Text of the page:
(defun parse-track (track)
  (when track (parse-integer track :end (position #\/ track))))

(defun parse-year (year)
  (when year (parse-integer year)))

Finally, you can put all these functions together, along with walk-directory from the portable pathnames library and mp3-p from the ID3v2 library, to define a function that loads an MP3 database with data extracted from all the MP3 files it can find under a given directory.

(defun load-database (dir db)
  (let ((count 0))
     #'(lambda (file)
         (princ #\.)
         (incf count)
         (insert-row (file->row file) db))
     :test #'mp3-p)
    (format t "~&Loaded ~d files into database." count)))

Querying the Database

Once you've loaded your database with data, you'll need a way to query it. For the MP3 application you'll need a slightly more sophisticated query function than you wrote in Chapter 3. This time around you want not only to be able to select rows matching particular criteria but also to limit the results to particular columns, to limit the results to unique rows, and perhaps to sort the rows by particular columns. In keeping with the spirit of relational database theory, the result of a query will be a new table object containing the desired rows and columns.

The query function you'll write, select, is loosely modeled on the SELECT statement from Structured Query Language (SQL). It'll take five keyword parameters: :from, :columns, :where, :distinct, and :order-by. The :from argument is the table object you want to query. The :columns argument specifies which columns should be included in the result. The value should be a list of column names, a single column name, or a T, the default, meaning return all columns. The :where argument, if provided, should be a function that accepts a row and returns true if it should be included in the results. In a moment, you'll write two functions, matching and in, that return functions appropriate for use as :where arguments. The :order-by argument, if supplied, should be a list of column names; the results will be sorted by the named columns. As with the :columns argument, you can specify a single column using just the name, which is equivalent to a one-item list containing the same name. Finally, the :distinct argument is a boolean that says whether to eliminate duplicate rows from the results. The default value for :distinct is NIL.

Here are some examples of using select:

;; Select all rows where the :artist column is "Green Day"
(select :from *mp3s* :where (matching *mp3s* :artist "Green Day"))

;; Select a sorted list of artists with songs in the genre "Rock"
  :columns :artist
  :from *mp3s*
  :where (matching *mp3s* :genre "Rock")
  :distinct t
  :order-by :artist)

The implementation of select with its immediate helper functions looks like this:

(defun select (&key (columns t) from where distinct order-by)
  (let ((rows (rows from))
        (schema (schema from)))

    (when where
      (setf rows (restrict-rows rows where)))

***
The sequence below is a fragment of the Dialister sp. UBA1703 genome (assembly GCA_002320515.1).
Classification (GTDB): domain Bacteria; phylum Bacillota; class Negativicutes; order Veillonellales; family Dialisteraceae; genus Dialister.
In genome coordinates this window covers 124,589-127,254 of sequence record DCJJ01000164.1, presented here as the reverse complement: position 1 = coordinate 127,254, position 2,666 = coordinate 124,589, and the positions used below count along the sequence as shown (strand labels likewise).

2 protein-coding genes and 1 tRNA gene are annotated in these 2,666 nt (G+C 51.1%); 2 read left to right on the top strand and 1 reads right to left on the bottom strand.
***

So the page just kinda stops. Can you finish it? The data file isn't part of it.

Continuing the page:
(unless (eql columns 't)
      (setf schema (extract-schema (mklist columns) schema))
      (setf rows (project-columns rows schema)))

    (when distinct
      (setf rows (distinct-rows rows schema)))

    (when order-by
      (setf rows (sorted-rows rows schema (mklist order-by))))

    (make-instance 'table :rows rows :schema schema)))

(defun mklist (thing)
  (if (listp thing) thing (list thing)))

(defun extract-schema (column-names schema)
  (loop for c in column-names collect (find-column c schema)))

(defun find-column (column-name schema)
  (or (find column-name schema :key #'name)
      (error "No column: ~a in schema: ~a" column-name schema)))

(defun restrict-rows (rows where)
  (remove-if-not where rows))

(defun project-columns (rows schema)
  (map 'vector (extractor schema) rows))

(defun distinct-rows (rows schema)
  (remove-duplicates rows :test (row-equality-tester schema)))

(defun sorted-rows (rows schema order-by)
  (sort (copy-seq rows) (row-comparator order-by schema)))

Of course, the really interesting part of select is how you implement the functions extractor, row-equality-tester, and row-comparator.

As you can tell by how they're used, each of these functions must return a function. For instance, project-columns uses the value returned by extractor as the function argument to MAP. Since the purpose of project-columns is to return a set of rows with only certain column values, you can infer that extractor returns a function that takes a row as an argument and returns a new row containing only the columns specified in the schema it's passed. Here's how you can implement it:

(defun extractor (schema)
  (let ((names (mapcar #'name schema)))
    #'(lambda (row)
        (loop for c in names collect c collect (getf row c)))))

Note how you can do the work of extracting the names from the schema outside the body of the closure: since the closure will be called many times, you want it to do as little work as possible each time it's called.

The functions row-equality-tester and row-comparator are implemented in a similar way. To decide whether two rows are equivalent, you need to apply the appropriate equality predicate for each column to the appropriate column values. Recall from Chapter 22 that the LOOP clause always will return NIL as soon as a pair of values fails their test or will cause the LOOP to return T.

(defun row-equality-tester (schema)
  (let ((names (mapcar #'name schema))
        (tests (mapcar #'equality-predicate schema)))
    #'(lambda (a b)
        (loop for name in names and test in tests